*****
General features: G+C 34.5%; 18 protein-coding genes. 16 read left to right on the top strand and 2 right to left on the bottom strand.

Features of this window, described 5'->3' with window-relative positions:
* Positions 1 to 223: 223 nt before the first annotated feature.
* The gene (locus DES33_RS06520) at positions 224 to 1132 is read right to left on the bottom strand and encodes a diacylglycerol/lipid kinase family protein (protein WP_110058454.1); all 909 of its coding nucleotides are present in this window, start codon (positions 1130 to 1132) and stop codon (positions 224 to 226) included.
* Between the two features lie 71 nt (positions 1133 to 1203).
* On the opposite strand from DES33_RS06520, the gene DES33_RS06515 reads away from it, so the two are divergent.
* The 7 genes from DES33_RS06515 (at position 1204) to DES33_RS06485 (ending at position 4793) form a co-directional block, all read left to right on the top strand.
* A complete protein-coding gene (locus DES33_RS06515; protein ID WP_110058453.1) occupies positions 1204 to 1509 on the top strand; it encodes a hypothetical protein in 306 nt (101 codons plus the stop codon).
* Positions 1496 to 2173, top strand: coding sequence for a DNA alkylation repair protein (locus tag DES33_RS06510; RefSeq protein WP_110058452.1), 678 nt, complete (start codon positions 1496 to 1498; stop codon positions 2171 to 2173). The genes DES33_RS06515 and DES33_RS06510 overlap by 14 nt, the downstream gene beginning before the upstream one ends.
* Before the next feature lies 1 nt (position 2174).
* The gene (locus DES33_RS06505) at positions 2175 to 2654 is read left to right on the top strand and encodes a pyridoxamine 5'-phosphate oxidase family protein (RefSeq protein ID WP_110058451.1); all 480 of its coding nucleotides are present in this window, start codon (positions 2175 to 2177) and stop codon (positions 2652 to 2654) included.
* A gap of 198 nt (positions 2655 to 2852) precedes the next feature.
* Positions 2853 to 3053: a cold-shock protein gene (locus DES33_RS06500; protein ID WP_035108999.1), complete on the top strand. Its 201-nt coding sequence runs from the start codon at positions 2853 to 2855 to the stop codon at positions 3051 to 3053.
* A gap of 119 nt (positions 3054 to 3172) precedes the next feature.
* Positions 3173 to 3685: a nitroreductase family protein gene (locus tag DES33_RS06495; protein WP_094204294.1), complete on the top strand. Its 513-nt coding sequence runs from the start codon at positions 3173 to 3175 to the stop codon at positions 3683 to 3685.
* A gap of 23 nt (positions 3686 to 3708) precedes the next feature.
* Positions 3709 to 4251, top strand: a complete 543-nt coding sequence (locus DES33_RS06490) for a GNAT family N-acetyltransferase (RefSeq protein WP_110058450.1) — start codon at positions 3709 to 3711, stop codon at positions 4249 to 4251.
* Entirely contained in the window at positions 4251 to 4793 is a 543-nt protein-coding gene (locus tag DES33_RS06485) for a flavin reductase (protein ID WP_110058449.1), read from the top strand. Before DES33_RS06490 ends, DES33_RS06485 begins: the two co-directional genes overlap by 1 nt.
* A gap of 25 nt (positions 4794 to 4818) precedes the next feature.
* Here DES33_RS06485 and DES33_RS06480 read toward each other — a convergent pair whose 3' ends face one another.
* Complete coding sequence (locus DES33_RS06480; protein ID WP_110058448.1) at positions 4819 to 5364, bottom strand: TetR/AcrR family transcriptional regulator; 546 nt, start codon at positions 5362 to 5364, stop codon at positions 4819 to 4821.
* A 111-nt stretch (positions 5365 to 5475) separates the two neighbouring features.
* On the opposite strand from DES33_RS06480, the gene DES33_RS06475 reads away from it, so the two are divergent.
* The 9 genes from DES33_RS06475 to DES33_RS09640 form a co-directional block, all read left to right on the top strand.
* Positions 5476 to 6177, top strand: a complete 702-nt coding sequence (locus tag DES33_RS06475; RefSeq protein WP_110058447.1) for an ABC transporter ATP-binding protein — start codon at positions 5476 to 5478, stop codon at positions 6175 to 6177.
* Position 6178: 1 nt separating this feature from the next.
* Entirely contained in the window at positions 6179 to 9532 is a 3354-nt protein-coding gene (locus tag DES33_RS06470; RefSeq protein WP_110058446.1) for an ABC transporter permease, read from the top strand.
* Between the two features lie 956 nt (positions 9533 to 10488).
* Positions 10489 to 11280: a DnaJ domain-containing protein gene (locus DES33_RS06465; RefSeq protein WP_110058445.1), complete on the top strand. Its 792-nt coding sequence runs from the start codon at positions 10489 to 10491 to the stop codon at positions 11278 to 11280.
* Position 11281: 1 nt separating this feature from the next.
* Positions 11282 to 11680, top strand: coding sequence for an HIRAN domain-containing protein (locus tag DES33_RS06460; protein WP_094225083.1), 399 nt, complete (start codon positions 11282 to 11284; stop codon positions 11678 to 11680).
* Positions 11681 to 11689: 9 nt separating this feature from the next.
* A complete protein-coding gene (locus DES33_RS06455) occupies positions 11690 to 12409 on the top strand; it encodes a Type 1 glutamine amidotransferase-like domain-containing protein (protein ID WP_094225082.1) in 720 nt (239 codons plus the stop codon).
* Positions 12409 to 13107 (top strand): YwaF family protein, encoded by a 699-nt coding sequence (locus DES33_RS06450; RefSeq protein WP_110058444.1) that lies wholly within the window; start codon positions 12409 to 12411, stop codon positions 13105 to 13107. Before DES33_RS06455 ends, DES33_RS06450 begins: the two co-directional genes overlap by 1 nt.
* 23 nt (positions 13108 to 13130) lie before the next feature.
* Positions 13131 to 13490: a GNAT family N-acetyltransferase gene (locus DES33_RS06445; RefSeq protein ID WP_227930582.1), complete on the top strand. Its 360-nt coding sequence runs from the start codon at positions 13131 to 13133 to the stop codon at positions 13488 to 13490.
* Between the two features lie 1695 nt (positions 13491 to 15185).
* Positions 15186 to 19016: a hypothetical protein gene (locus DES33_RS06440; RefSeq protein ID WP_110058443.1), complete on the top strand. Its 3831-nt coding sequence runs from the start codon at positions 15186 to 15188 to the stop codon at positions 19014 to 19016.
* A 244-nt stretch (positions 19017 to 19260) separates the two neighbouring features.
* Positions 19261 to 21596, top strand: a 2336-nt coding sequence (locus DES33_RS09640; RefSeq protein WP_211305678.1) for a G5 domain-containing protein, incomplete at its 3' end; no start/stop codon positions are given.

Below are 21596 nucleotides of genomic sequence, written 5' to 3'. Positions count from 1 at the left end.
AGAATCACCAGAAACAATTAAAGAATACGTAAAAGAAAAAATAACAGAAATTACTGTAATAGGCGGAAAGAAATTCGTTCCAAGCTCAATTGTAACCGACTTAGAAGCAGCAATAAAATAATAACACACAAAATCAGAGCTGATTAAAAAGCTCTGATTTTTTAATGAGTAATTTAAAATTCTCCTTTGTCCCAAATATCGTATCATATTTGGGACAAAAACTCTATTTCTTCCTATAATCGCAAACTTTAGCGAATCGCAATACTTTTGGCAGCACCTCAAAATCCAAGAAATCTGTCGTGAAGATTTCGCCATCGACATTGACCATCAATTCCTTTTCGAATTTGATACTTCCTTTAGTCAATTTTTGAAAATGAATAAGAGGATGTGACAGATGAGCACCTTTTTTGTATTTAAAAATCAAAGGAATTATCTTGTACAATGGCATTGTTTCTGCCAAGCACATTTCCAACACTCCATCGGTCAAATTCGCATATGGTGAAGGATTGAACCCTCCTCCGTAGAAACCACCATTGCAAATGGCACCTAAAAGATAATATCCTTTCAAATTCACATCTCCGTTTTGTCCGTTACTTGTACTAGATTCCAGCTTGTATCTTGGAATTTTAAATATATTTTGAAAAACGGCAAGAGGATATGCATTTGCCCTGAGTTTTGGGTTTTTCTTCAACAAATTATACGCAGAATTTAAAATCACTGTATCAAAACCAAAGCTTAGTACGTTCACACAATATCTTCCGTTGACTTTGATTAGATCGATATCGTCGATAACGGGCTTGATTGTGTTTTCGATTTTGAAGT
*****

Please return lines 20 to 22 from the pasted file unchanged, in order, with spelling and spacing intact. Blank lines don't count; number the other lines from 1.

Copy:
* Here DES33_RS06485 and DES33_RS06480 read toward each other — a convergent pair whose 3' ends face one another.
* Complete coding sequence (locus DES33_RS06480; protein ID WP_110058448.1) at positions 4819 to 5364, bottom strand: TetR/AcrR family transcriptional regulator; 546 nt, start codon at positions 5362 to 5364, stop codon at positions 4819 to 4821.
* A 111-nt stretch (positions 5365 to 5475) separates the two neighbouring features.